- Lighter than most
- XC Feel
- Rides like a Plus and a Fat
- No quick release rear axle
- Rear traction an issue on seated climbs
- Tires not grippy enough in snow
The OTSO Voytek is a hard tail fat bike that blurs the lines into a plus size bike. Otso focused on a narrowing of the “Q factor,” which is bike-geek for the distance between the pedals. Generally less narrow is better, and fat bikes typically have wide Q factors to accommodate getting the chain by the fat tires. Narrower is better for pedaling through corners, hence the XC feel; it's also more efficient. The impact of some XC thinking is a bike that isn’t quite fat- and resides in a category of its own—a category we liked!
If a 4-season rider asked me what single bike to buy for rear round enjoyment, the Voytek would be top of my list. It is in a class by itself with 4 inch tires, 100mm of front suspension, and a hard tail. The Voytek is positioning itself as the quiver killer: the one bike that can do it all. In the snow testing the Voytek offered less traction and float than others, whenever the snow wasn’t perfectly packed, but it hooked up well on hard pack holding an edge well in off camber situations. On the trail, it rides more like a plus-sized bike, which is a high compliment. At 28 lbs, the Voytek really can do it all, better than most.
A carbon hardtail bike with a low Q-factor and 4-inch tires should perform well in this area, and the Voytek does. There is no flex in the set up, and if it were not for the forgiving ride of the Terrene Wazia Light tires, it could error on the side of too stiff. Race Face Aeffect cranks with 175mm arms came on our ride, with a 32t Wolf Tooth CAMO front ring, and Race Face bottom bracket. There is no wiggle here. Some of the vicious efficiency reared its head on the climb where getting the rear tire to grip was challenging. Learning tire pressures on the 4 inch tubes is required to maximize traction through mixed surfaces.
The Voytek features a carbon frame and stiff aluminum cranks, and while not the lightest bike we rode, it climbs efficiently. Rear wheel traction was an issue on dry surfaces and especially difficult on cruddy snow. Tire pressure almost certainly played a role, and learning the pressures for mixed snow and dirt conditions is critical on a bike of this nature. The cockpit was typically open with a wide FSA aluminum bar and FSA Omega short stem making for good climbing posture, and the lack of weight was an added benefit.
Narrower bottom bracket width enables the rider to pedal through corners on the Voytek which, when paired with the 4-inch Wazias, gives the bike a more XC feel. The RockShox Bluto with 100mm of travel is stiff torsional yet compliant enough to smooth out the rougher edges on trails. Not a big hit fork, but perfectly matched with a large tire size for smoothing the rocks and snow. The geometry of the bike is balanced for climbing and descending, yet we felt confident on some abrupt drops riding the Voytek, which is due to the 69-degree head tube angle, 26-inch wheel size, and large front tire with suspension.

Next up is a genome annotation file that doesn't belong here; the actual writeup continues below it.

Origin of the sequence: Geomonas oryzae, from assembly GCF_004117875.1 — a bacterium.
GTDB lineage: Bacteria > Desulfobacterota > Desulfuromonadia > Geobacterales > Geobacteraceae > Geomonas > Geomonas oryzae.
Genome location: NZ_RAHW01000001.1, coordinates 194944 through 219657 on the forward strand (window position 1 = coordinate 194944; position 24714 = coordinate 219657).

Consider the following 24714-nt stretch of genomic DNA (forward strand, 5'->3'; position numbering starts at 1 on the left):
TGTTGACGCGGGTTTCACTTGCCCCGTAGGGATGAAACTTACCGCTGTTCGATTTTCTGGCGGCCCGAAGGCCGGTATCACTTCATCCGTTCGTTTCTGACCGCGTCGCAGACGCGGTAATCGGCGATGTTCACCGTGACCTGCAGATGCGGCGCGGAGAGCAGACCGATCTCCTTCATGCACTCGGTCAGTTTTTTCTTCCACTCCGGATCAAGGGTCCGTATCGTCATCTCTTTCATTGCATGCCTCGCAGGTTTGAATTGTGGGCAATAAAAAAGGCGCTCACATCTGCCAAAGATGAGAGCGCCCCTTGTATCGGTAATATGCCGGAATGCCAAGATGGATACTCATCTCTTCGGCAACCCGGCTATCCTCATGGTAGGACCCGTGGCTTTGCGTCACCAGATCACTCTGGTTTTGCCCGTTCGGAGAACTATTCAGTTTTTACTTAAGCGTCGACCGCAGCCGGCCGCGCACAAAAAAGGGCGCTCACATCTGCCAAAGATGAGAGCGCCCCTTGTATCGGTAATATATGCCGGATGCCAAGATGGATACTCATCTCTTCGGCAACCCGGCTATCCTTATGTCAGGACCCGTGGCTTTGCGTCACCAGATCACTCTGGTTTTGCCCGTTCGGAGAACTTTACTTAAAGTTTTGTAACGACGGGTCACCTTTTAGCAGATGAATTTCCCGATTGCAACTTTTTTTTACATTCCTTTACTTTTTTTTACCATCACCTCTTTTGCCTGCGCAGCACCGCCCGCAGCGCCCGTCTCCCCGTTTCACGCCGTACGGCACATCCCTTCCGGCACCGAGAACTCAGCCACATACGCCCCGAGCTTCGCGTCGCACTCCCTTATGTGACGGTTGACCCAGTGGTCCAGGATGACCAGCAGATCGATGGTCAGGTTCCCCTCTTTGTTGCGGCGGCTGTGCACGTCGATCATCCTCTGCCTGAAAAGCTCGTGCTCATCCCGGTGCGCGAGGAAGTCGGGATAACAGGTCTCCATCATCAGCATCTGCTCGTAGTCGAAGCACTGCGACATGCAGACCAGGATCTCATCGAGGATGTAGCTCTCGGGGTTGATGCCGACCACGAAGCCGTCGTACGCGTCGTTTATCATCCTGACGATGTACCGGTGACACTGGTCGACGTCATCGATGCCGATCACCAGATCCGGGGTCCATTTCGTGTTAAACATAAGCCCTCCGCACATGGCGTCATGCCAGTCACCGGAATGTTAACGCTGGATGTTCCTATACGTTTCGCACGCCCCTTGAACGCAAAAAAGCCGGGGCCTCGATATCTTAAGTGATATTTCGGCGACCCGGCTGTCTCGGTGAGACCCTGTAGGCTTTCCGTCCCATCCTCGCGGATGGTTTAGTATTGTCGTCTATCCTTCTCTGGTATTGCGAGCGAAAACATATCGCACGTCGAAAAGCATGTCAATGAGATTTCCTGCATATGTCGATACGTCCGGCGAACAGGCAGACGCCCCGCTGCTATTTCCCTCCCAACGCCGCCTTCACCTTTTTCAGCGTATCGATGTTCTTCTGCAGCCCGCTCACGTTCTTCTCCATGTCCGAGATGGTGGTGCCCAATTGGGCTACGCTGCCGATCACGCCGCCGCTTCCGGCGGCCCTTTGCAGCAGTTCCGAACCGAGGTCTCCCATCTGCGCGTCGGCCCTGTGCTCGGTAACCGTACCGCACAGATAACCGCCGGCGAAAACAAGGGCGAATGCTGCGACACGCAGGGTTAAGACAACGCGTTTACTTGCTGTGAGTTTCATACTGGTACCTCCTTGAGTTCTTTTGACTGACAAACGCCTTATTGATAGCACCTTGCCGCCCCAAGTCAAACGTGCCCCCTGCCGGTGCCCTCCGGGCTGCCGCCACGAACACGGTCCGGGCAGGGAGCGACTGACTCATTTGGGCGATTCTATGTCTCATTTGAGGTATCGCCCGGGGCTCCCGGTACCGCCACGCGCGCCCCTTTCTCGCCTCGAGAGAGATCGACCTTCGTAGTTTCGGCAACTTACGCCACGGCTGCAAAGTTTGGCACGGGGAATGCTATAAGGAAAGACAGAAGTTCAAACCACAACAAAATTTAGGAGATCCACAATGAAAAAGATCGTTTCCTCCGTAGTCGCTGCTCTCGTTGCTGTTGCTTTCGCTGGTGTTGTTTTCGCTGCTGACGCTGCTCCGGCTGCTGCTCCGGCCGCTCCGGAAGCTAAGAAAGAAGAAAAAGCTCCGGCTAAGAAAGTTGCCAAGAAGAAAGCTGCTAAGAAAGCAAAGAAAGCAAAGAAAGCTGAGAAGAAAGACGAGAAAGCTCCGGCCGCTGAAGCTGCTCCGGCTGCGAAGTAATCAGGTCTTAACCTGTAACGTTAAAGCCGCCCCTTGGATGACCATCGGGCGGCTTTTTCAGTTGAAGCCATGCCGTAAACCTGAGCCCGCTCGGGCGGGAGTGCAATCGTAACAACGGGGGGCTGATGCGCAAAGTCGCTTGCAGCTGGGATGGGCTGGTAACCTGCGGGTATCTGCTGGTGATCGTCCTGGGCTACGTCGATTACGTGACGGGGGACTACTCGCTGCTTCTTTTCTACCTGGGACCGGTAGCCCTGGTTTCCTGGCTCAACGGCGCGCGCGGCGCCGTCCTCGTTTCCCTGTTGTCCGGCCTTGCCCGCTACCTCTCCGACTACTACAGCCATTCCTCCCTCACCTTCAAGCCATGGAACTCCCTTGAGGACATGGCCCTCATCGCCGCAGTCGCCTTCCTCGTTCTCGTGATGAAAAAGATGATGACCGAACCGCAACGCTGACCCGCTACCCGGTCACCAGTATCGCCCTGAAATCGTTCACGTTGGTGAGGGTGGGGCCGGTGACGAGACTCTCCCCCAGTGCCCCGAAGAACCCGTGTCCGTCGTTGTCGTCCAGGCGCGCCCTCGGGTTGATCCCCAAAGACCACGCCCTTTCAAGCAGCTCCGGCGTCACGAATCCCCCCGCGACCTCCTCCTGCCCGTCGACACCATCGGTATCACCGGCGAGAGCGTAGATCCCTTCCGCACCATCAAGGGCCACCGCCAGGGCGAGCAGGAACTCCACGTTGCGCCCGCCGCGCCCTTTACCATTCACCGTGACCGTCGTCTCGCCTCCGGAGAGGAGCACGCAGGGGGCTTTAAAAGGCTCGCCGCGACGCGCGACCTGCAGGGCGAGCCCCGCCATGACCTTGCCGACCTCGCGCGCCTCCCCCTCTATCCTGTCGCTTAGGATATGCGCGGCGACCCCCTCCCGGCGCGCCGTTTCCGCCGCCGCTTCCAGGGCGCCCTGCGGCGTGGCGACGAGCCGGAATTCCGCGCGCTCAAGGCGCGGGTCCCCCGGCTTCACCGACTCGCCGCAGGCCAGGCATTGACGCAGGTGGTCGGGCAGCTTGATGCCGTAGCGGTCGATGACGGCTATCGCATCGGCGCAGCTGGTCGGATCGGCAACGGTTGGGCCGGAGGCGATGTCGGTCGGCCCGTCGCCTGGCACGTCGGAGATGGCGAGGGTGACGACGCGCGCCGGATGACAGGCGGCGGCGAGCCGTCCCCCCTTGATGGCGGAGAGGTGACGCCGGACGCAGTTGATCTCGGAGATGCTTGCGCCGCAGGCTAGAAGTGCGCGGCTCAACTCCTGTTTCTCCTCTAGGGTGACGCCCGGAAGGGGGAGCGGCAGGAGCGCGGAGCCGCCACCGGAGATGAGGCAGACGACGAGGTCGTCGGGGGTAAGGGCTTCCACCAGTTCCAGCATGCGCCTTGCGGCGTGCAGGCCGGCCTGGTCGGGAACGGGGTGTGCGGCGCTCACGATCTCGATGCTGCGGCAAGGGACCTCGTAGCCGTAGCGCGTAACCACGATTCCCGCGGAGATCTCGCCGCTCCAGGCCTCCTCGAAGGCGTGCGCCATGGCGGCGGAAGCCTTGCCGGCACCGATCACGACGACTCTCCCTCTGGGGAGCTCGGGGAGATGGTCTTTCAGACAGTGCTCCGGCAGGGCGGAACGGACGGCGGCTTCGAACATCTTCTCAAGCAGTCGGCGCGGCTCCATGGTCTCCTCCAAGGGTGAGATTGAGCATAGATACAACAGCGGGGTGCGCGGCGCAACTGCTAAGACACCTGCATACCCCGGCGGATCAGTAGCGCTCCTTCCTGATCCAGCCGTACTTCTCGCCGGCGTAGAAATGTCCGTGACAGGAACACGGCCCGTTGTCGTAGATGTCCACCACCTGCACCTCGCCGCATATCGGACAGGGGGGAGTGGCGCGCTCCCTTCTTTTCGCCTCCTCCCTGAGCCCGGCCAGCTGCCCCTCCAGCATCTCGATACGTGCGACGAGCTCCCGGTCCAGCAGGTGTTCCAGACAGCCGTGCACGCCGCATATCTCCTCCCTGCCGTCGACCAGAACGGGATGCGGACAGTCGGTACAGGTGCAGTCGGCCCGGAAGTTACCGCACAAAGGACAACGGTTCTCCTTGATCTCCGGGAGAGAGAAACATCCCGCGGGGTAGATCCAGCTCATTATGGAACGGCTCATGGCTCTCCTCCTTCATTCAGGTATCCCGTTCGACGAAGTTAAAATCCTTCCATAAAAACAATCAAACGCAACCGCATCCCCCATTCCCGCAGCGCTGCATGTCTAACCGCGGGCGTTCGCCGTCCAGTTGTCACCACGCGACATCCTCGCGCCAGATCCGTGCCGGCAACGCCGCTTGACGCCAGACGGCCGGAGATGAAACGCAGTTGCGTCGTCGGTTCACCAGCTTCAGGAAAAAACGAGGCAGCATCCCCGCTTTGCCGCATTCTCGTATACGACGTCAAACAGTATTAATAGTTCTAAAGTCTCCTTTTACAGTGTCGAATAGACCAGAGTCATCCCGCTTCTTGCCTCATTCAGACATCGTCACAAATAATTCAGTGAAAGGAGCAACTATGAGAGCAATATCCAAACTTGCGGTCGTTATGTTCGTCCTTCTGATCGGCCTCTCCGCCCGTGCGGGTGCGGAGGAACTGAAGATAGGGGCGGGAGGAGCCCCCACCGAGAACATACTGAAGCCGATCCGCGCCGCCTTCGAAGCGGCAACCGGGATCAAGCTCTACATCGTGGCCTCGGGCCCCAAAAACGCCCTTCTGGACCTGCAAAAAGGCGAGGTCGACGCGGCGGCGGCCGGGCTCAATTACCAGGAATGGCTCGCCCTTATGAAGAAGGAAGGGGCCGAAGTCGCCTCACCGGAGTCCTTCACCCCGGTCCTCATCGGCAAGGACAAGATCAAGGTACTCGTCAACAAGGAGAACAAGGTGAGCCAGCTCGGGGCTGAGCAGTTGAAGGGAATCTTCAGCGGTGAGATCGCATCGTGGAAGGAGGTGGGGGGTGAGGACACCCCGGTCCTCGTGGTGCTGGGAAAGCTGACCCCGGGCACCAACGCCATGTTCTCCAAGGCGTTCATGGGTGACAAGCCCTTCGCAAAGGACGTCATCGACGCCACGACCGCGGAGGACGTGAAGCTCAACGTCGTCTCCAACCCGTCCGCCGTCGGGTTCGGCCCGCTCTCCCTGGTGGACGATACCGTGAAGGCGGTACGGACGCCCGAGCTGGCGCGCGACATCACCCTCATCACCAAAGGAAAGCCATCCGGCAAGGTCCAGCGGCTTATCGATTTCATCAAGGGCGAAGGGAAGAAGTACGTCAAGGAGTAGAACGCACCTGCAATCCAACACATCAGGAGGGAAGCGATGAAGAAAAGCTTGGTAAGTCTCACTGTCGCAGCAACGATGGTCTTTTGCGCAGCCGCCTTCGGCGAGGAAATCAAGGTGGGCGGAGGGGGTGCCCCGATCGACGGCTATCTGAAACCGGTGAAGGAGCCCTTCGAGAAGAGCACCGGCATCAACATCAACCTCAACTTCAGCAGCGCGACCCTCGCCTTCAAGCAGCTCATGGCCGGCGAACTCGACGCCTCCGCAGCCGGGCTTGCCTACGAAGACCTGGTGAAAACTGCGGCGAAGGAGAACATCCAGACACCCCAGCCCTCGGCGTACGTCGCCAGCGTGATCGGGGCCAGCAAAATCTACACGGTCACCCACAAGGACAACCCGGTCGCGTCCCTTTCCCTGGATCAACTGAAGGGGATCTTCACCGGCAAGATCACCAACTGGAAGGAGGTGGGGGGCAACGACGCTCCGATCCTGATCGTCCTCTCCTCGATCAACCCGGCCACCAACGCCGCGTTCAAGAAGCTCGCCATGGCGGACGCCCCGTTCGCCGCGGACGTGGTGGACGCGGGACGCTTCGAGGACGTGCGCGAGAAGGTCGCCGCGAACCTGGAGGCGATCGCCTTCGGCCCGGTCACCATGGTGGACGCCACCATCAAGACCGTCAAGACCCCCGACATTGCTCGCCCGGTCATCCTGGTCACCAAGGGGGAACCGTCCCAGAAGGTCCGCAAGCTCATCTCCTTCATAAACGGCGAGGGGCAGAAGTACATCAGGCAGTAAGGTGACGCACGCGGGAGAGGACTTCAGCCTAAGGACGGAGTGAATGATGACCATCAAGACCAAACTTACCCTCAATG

Components: Drivetrain, Shifting and Brakes
Shimano XT shifter, derailleur (rear only) and chain work together to provide the crisp shift that is discernibly XT. Light pressure for action, quality shift and solid performance was our experience. The Shimano XT cassette 11-42 chained to a 31 tooth front ring felt a bit challenging on the steep climbs/rotten snow efforts. Shimano XT MB8000 brakes were spec’d as well. These brakes continue to impress in terms of stopping distance, lever action and are quiet.
The Voytek features tubeless ready 70mm lithic Rhyolite rims of aluminum rolling on DT Swiss 350 hubs. DT Swiss hubs are always a nice touch, and the wheels stayed true through some relative abuse and true mixed surface riding.
Voytek has blurred the lines between a fat bike and a plus size tire mountain bike, and as such $4,000 without suspension and $4,200 with suspension seems very reasonable for this bike. For some this will be a year-round rig that does everything adequately, and considering it replaces two or three other bikes at that price, it seems an excellent value.
How We Tested It
The Fat bikes in this test were used over 20-40 miles of mud-and-snow-slopped, baby-head-strewn New England or Colorado trails. Bikes were often ridden one after the other on the same route or segment, especially on climbs or especially gnarly sections or sketchy descents, to compare performance. Riding varied from longer segments to test ride feel and frame comfort, to explosive climbs and sprints for performance.
The products featured in this test have been loaned to the Gear Institute. For more on our policies regarding editorial objectivity and sample returns, see here.
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